Does this sound familiar?

“Uh… yeah, I… would love to have an internship program to grow our company! Wait, do we offer internships? Do we pay our interns?”.

Don’t worry, we’re not judging! Most companies love the idea of having an internship program, but they never take the step past the initial “that’s a great idea” statement to get it started. And here at P1 Learning, we understand why creating an internship program that is both enticing to new talent and simple for your existing team members to implement can be tricky and overwhelming if you don’t know where to start. So, allow us to break it down.

Portrait of a happy female student using laptop computer in university

Here are five elementary tips we hope can help you become the premier internship spot in your market

  1. Develop an internship plan with your team. Determine who will be in charge of this intern (perhaps it’s several members on your team). What are the goals the company would like the intern to achieve? How many days a week would it be good to have an intern and still give you the time you need to complete your individual goals for the company? Do you really need them there Monday through Friday? If it’s sales related internship, perhaps Tuesday through Thursday is a better fit. You need to make sure that you are giving the intern measurable tasks that help them learn and grow, not just busywork that anyone can do. The days of an intern fetching your morning cup of coffee are long gone (and why was that a thing!?).
  2. Start connecting with your community.  Reach out to your local colleges and place ads on their career boards. Take a step further and create a relationship with a professor from that college. Professors can be hard to get that first contact with, but once you have a relationship with them, they will do what they can to connect you to the right students for your company. To help establish these initial discussions, think about attending a college career fair.
  3. Put together a marketing strategy to attract your talent. One of the biggest frustrations an intern can have is miscommunication. They want to know what they will be doing during the internship. Make sure what you market the job to be is what they will be doing. Don’t bait and switch them into the situation. These could be potential employees down the line, so you don’t want to start them off on the wrong foot.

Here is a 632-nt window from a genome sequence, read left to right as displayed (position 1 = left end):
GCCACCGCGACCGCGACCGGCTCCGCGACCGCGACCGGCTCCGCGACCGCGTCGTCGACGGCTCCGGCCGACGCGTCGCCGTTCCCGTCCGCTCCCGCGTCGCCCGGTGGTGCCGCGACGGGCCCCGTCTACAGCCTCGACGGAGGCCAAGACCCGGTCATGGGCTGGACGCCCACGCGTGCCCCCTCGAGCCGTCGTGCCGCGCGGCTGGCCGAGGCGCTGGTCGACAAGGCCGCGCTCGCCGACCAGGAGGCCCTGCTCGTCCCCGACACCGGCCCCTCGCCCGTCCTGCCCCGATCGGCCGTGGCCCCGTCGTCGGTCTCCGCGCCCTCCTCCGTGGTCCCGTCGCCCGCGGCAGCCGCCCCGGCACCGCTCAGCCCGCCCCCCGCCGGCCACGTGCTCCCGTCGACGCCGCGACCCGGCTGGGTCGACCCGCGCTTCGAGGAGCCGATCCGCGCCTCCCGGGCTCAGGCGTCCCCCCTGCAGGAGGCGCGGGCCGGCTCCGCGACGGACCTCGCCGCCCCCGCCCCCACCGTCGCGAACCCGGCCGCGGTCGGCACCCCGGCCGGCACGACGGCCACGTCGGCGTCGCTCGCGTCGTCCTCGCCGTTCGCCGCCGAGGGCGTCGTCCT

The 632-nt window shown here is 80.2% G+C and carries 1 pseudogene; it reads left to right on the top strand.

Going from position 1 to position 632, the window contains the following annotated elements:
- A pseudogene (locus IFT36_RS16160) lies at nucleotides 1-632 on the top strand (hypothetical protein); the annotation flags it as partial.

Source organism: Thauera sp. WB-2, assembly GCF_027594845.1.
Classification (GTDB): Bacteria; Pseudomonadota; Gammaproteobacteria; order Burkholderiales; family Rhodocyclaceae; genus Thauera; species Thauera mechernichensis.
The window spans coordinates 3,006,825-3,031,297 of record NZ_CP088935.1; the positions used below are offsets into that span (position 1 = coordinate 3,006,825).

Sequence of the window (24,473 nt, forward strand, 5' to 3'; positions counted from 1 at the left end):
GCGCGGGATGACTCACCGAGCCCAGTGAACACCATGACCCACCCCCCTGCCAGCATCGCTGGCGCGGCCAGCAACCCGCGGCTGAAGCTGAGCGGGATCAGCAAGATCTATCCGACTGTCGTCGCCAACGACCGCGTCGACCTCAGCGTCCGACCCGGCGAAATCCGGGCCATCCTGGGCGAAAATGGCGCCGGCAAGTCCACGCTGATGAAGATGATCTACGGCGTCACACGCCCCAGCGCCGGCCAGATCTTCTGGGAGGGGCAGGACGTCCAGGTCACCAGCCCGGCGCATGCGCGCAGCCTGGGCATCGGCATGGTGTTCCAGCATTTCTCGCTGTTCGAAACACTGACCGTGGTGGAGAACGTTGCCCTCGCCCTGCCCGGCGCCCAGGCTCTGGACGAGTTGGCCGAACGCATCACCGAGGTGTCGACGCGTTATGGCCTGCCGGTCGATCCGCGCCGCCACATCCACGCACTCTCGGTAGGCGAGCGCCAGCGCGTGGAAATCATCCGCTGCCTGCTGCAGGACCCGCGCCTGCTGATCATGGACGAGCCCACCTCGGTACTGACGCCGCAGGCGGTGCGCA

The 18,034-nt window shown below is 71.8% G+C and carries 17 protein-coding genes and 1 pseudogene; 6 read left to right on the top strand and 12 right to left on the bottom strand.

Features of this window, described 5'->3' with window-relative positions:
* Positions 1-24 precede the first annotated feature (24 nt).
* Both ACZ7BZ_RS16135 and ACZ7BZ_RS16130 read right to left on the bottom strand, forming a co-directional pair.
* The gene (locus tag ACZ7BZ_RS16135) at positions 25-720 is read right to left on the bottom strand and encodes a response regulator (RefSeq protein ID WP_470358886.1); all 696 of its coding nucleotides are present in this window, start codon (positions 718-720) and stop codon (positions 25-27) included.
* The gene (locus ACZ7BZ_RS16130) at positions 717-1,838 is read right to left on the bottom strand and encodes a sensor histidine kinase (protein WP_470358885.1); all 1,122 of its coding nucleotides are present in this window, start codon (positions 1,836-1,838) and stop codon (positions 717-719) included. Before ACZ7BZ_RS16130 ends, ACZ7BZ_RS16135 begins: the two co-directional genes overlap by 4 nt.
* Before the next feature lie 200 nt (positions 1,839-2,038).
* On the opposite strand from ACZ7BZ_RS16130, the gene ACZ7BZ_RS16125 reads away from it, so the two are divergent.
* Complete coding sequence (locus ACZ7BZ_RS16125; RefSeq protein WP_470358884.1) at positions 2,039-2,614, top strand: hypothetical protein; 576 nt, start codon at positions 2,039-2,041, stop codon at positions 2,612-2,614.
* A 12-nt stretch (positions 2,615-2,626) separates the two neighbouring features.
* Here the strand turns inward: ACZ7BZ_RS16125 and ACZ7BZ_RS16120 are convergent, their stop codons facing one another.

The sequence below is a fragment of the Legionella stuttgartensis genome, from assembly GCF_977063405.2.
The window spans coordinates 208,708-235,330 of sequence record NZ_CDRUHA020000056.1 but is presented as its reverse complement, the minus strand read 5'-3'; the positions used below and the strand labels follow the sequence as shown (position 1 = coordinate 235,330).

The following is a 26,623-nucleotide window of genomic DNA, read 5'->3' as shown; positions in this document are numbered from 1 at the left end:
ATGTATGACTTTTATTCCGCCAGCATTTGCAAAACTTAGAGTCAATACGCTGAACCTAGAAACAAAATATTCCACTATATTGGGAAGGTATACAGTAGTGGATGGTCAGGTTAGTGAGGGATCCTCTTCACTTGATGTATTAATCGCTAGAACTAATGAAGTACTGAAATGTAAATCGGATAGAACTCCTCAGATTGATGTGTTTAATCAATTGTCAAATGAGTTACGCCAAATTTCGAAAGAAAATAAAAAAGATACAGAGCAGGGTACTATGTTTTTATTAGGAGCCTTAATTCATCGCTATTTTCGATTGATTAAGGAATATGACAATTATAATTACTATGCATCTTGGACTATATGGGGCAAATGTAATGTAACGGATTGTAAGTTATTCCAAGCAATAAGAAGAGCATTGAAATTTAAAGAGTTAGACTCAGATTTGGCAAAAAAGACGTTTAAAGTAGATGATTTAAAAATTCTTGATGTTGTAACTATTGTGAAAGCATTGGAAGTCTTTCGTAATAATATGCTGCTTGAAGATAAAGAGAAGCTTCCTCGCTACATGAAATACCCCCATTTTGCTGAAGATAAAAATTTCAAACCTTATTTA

4. Make sure you are checking in with them. Take the time each week to schedule a 30 minute meeting with your interns to go over what they are doing and what they are learning. Listen to their feedback on your programs as they can offer you new insight on projects. We know from experience how great listening to a new perspective can be for an organization. You may love what they’re saying, or you may not. In either scenario, take this as constructive criticism. 
  5. Establish your interns as ambassadors for future talent.  People love working for companies that receive great recognition. Your intern is the best new marketing tool you have out there. They can relay all the experience they have learned not only to their classmates but to their friends and family as well. Getting the word out that you are a great company to work for will help you in your recruitment and retention efforts for years to come. Plus, if you end up hiring your intern to a full-time position, have them oversee the next internship program.

Keep in mind that this process may take a few rounds before you master what your internship program will look like. Each student you bring in will bring in new ideas, challenges, and insights. Each of which will help you shape your program to be the premier internship site in your area. The only way that will happen is by doing, so get a team together in your organization and start putting together the framework for your program today. After all, we can all use a little extra help, right!?

To learn more on how to structure an internship program at your company, check out courses such as Managing Interns, Turning an Internship Into Full-time, and our series focused on Mentorship. Once you have an intern as a part of your team, have them log in and watch the course, Internship Best Practices along with several other courses offered by P1 Learning. Not a P1 Learning subscriber? Register for a 7-day demo.